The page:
But would "Group ID" be the overriding reason for their support? I don't think so.

Of course it's a source of pride for many people. But that's not the same as the principal reason for a individual's vote.

If I had to guess, there will be a higher number of Mormons voting this year because of Mitt Romney. But I don't think their choice will be solely or chiefly based on the fact that he's a Mormon.

But we will all assume that it played a factor of some sort.

Having said all this, I agree with you. Ideally, group ID shouldn't be a factor at all. But heck, were only human, and when we add the very real and unique histories of certain groups -- like African-Americans, like Jews, like women, etc -- then maybe some of these apparent expressions aren't as simple or as deleterious as they may seem.

Just a conservative girl said...

No they wouldn't support a black conservative. But the big point that you are missing in that is the fact that they then say that person isn't really black. They are instead a traitor, an Uncle Tom, an oreo, or whatever name they happen to come up with.

Not only do they vote as a group, they also expect everyone else to do the same.

net observer said...


I appreciate your response very much.

To the contrary, I am actually quite familiar with the dynamic you're talking about. I don't know if you knew already, but I am black, and, an ex-Republican-turned-frustrated-independent =)

Indeed, there are many (way too many) African-Americans who are unfair and in some cases maniacal in their resentment against black conservatives/GOP-ers. But I have to tell you, that resentment isn't nearly as widespread or as reflexive today as it was a generation ago. Like American politics in general -- at least in my opinion -- the lines between the left and the right aren't as clear as they used to be, and African-Americans, in some ways, reflect that same phenomenon.

I remember quite vividly back when Obama was merely a candidate, how much he was criticized extensively by certain "highly visible" "community leaders" for "not really being black", even though he was obviously black and Democrat. For me, situations like that demonstrate the complexity of where we are today.

I agree that the vast majority of African-Americans are expecting the vast majority of African-Americans to vote for Obama. But for most of "us", it's not about racial solidarity. It's not even about Party or ideological solidarity. Not if you really dig into it.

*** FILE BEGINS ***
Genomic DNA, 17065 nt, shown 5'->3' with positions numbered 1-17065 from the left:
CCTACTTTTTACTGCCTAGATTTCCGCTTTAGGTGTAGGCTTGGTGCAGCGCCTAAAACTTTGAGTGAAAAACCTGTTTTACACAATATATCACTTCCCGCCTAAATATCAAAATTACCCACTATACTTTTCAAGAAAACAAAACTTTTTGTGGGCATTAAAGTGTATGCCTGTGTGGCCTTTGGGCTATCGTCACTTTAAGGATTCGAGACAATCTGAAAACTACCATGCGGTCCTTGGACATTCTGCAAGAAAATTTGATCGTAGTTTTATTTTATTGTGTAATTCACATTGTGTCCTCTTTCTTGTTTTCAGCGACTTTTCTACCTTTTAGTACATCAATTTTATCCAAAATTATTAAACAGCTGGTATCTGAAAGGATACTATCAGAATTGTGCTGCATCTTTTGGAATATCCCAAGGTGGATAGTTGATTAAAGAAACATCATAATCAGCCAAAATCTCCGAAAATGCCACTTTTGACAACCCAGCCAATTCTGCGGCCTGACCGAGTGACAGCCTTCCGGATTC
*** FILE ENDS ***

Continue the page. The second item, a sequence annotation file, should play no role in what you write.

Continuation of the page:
Imagine this highly unlikely scenario: The 2016 Presidential Race features Artur Davis (Republican) versus your "rank-in-file" white Democrat.

My prediction? Davis would probably receive more black support than any GOP-er since Nixon, mostly because he's black. At the same time, he still wouldn't have a prayer a getting the majority of the black vote, not because he's a "traitor", but because he's a relatively conservative GOP-er.

But if this were 1996, and a center-left Colin Powell had a chance to become America's first black president, I think he could have secured as much as a third of the black electorate, if not more.

But if Alan West were the nominee, today, long after the "novelty" of the first black president, I don't think he could move the needle for the GOP whatsoever. In fact, ironically, I could see West garnering fewer votes than Bush or Romney.

And you're right, unfortunately, that some of the more twisted members of the black community would supply us all with a steady stream of anonymously cowardly tweets attacking West as a "Tom" and everything else. Having said that, based on my experience as a 40-something black guy who has lived in black neighborhoods my entire life, most African-Americans don't hate a guy like West because they think he's "a traitor to the race" or whatever. They hate him for the same reasons most Democrats hate him. West's "blackness" just makes even more irritating for them.